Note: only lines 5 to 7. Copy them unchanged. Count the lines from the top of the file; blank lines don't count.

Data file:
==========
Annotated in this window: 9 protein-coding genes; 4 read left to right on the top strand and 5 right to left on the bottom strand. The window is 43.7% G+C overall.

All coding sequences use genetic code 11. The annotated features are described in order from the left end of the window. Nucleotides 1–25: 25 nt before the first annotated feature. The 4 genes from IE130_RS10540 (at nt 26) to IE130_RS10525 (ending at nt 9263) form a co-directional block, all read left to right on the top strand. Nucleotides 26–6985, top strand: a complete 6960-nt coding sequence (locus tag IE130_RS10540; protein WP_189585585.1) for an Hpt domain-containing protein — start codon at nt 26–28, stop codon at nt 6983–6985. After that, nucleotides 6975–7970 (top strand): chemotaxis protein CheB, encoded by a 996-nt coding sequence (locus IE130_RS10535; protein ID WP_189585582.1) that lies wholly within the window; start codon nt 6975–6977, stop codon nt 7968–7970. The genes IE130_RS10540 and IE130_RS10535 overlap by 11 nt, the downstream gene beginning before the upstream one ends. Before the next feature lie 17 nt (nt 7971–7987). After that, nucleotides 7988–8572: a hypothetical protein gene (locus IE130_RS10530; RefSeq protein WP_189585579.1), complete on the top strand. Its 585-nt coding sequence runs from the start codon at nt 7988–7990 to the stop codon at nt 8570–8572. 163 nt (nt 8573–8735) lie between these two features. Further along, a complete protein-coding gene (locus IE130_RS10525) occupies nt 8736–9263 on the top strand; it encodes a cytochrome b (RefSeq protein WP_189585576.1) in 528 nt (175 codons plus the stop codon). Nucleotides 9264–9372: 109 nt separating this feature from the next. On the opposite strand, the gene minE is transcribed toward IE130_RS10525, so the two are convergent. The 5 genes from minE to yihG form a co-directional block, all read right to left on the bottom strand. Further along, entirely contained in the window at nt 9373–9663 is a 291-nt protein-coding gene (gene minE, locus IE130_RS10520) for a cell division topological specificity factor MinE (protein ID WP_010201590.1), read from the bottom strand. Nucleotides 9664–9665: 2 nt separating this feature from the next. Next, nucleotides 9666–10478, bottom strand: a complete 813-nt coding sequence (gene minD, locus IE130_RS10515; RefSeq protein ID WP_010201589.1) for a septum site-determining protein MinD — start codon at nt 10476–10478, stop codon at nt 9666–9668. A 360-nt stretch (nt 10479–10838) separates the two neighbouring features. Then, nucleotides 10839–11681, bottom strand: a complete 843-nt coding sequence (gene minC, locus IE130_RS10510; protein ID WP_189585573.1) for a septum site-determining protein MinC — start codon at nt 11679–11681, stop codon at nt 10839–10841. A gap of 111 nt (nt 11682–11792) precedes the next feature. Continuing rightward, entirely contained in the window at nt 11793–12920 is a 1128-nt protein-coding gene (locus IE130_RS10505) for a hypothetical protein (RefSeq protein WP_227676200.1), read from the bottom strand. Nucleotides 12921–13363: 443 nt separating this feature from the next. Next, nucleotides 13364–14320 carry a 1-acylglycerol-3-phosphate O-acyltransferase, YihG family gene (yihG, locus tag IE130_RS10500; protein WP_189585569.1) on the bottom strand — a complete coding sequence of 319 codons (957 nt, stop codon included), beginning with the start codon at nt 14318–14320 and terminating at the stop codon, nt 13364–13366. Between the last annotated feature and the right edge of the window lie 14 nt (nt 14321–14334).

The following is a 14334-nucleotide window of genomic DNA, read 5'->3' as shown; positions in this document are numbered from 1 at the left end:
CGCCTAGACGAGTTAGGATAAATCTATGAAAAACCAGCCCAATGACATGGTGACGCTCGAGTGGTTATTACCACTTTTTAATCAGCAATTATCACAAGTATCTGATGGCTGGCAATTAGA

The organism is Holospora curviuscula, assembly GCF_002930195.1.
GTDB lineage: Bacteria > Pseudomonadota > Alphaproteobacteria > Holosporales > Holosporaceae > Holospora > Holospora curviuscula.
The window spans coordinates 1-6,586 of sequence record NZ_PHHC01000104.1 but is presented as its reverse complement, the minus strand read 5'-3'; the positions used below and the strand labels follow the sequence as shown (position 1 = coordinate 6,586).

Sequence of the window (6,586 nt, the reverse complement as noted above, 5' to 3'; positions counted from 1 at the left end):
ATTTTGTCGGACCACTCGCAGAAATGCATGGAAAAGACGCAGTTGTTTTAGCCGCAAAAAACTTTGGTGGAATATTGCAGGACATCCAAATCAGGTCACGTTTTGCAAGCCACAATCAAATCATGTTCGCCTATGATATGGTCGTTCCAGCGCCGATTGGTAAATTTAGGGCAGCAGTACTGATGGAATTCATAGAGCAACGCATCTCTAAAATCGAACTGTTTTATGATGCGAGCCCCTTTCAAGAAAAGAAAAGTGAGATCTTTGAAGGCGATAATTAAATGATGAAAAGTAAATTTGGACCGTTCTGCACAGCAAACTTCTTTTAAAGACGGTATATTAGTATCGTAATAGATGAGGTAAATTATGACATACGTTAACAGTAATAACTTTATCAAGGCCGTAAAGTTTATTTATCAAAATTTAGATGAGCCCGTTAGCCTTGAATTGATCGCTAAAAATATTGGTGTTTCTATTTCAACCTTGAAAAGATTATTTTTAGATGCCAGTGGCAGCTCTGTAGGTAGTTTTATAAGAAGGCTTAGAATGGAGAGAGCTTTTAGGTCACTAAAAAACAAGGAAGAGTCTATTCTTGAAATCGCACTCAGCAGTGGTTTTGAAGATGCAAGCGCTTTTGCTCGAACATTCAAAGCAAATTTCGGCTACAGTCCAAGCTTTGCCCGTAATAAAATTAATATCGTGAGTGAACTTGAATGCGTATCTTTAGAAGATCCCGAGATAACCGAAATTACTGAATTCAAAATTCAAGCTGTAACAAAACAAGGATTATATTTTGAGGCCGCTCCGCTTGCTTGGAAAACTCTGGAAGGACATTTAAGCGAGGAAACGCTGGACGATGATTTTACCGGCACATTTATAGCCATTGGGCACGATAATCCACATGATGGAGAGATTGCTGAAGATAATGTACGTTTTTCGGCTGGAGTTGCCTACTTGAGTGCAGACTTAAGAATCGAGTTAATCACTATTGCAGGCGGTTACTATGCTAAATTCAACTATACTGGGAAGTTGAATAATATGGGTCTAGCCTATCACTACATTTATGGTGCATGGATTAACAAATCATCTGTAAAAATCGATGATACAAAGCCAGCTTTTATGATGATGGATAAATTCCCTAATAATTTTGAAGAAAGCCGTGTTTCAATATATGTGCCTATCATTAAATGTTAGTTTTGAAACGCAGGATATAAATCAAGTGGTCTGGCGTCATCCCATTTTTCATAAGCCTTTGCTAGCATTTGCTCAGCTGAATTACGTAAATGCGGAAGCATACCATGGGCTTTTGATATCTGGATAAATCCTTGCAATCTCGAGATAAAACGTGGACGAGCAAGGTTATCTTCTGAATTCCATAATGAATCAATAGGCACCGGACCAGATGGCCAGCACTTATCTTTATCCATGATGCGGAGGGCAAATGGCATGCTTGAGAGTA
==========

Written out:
The organism is Holospora curviuscula, assembly GCF_002930195.1.
GTDB lineage: Bacteria > Pseudomonadota > Alphaproteobacteria > Holosporales > Holosporaceae > Holospora > Holospora curviuscula.
The window spans coordinates 1-6,586 of sequence record NZ_PHHC01000104.1 but is presented as its reverse complement, the minus strand read 5'-3'; the positions used below and the strand labels follow the sequence as shown (position 1 = coordinate 6,586).